Agendas of Non-discrimination on Ethnic Grounds in the Post-Soviet Space
The Cases of Russia and Ukraine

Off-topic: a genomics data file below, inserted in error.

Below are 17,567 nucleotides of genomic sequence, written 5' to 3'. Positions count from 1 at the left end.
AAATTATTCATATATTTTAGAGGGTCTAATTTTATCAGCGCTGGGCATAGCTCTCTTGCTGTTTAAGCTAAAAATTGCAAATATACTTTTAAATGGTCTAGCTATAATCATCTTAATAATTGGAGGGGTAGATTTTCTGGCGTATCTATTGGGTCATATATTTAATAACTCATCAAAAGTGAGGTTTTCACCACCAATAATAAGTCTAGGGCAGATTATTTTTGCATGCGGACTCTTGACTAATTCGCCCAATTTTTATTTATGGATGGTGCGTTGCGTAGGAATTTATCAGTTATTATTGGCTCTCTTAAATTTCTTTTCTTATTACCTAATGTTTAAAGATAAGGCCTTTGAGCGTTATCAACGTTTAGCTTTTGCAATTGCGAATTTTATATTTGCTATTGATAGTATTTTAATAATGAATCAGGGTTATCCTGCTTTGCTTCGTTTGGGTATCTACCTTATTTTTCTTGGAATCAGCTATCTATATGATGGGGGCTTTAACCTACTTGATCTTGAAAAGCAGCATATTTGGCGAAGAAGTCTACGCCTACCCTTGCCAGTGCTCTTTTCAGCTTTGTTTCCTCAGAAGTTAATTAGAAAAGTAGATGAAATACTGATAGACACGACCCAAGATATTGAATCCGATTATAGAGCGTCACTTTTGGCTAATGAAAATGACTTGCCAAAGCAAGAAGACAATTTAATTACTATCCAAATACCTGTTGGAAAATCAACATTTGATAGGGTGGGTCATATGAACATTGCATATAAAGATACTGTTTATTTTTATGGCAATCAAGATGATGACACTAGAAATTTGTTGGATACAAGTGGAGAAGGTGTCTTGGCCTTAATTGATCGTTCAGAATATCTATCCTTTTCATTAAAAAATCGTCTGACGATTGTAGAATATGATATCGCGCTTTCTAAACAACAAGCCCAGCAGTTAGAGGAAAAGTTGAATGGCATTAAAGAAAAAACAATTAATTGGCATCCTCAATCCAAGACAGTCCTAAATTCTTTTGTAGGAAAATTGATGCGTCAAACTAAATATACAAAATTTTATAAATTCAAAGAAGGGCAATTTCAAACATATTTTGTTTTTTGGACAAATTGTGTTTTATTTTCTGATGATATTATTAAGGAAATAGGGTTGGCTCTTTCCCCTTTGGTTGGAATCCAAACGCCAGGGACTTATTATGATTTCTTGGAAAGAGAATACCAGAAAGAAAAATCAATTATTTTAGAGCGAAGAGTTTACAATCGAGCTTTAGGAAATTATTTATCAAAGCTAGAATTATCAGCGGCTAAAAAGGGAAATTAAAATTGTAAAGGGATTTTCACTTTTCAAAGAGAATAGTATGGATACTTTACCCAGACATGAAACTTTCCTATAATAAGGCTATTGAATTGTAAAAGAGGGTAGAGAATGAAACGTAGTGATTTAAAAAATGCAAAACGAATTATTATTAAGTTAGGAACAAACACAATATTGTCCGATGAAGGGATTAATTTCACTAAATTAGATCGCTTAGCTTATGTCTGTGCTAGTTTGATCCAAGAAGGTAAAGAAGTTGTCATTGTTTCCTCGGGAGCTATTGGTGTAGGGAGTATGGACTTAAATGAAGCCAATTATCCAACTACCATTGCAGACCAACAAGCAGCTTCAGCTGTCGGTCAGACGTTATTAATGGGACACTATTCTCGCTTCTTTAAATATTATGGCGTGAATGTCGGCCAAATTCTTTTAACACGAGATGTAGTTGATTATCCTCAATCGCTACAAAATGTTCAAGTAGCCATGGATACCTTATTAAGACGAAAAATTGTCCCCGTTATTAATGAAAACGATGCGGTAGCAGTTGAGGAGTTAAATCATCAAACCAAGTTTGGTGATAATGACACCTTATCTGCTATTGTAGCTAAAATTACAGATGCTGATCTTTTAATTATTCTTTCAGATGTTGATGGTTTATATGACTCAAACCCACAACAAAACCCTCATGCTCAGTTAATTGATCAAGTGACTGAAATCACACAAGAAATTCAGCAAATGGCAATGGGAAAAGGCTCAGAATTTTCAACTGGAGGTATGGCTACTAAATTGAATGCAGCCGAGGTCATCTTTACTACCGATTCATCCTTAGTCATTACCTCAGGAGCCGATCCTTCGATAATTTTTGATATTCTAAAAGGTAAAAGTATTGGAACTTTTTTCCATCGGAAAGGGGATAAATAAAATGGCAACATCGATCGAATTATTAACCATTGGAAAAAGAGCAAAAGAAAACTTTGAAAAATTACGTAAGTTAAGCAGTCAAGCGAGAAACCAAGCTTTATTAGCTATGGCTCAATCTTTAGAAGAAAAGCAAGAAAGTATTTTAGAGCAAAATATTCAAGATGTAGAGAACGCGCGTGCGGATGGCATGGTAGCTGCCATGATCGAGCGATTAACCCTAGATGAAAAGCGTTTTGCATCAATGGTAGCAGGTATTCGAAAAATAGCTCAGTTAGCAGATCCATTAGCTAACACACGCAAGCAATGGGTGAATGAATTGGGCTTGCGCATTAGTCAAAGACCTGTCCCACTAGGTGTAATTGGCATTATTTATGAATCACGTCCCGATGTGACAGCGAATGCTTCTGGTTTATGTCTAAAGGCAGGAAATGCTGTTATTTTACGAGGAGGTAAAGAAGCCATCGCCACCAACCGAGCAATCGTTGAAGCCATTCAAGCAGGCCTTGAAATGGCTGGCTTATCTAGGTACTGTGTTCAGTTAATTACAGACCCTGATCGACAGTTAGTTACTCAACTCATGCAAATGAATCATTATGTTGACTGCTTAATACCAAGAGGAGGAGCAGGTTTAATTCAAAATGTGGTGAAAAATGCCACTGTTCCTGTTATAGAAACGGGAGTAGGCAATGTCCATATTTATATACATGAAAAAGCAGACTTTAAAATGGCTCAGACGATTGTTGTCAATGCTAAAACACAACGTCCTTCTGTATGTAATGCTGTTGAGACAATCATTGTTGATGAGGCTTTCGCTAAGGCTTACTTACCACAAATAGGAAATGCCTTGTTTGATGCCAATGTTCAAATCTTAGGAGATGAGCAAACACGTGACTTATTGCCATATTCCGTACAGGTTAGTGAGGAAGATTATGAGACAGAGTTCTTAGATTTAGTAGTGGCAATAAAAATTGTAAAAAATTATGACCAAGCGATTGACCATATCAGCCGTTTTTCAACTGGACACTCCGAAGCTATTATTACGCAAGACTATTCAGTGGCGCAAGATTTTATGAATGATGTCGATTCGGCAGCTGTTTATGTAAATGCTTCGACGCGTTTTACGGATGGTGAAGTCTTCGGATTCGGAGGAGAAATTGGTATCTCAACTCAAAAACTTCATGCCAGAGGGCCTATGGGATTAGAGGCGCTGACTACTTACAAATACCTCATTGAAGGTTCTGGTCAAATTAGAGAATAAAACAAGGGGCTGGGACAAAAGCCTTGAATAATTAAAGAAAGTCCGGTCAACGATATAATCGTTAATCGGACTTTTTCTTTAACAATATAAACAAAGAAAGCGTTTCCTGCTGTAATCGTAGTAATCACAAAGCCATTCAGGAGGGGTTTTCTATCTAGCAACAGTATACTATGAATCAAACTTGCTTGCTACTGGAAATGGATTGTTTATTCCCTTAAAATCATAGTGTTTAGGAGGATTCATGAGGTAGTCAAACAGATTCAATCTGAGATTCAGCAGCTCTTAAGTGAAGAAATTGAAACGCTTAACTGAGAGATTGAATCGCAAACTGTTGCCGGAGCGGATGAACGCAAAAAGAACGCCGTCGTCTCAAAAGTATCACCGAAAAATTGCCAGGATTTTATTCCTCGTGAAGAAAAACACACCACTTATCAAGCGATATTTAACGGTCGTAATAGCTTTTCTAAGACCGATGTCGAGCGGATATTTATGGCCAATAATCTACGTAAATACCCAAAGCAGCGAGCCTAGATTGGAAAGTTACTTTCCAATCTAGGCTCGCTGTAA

The article analyses discursive and practical activities by governmental and non-governmental actors in Russia and Ukraine aimed at the conceptualization and promotion of human equality on ethnic grounds as non-discrimination. The author aims at analyzing the reasons why anti-discrimination instruments are in low demand vis-à-vis concerns about ethnic xenophobia and conflicts. The author argues that the given societies have limited incentives and institutional capabilities for the creation and effective application of anti-discrimination mechanisms. The ruling elites have no reason to regard ethnic inequalities as a challenge; civil society activists and ordinary claimants might not treat non-discrimination as an efficient remedy; and there is no commonly accepted image of injustice in inter-group relations. Moreover, the marginality of anti-discrimination agenda in the post-Soviet space begs questions about the said mechanisms’ universal applicability, since the latter require pre-conditions that are not guaranteed.
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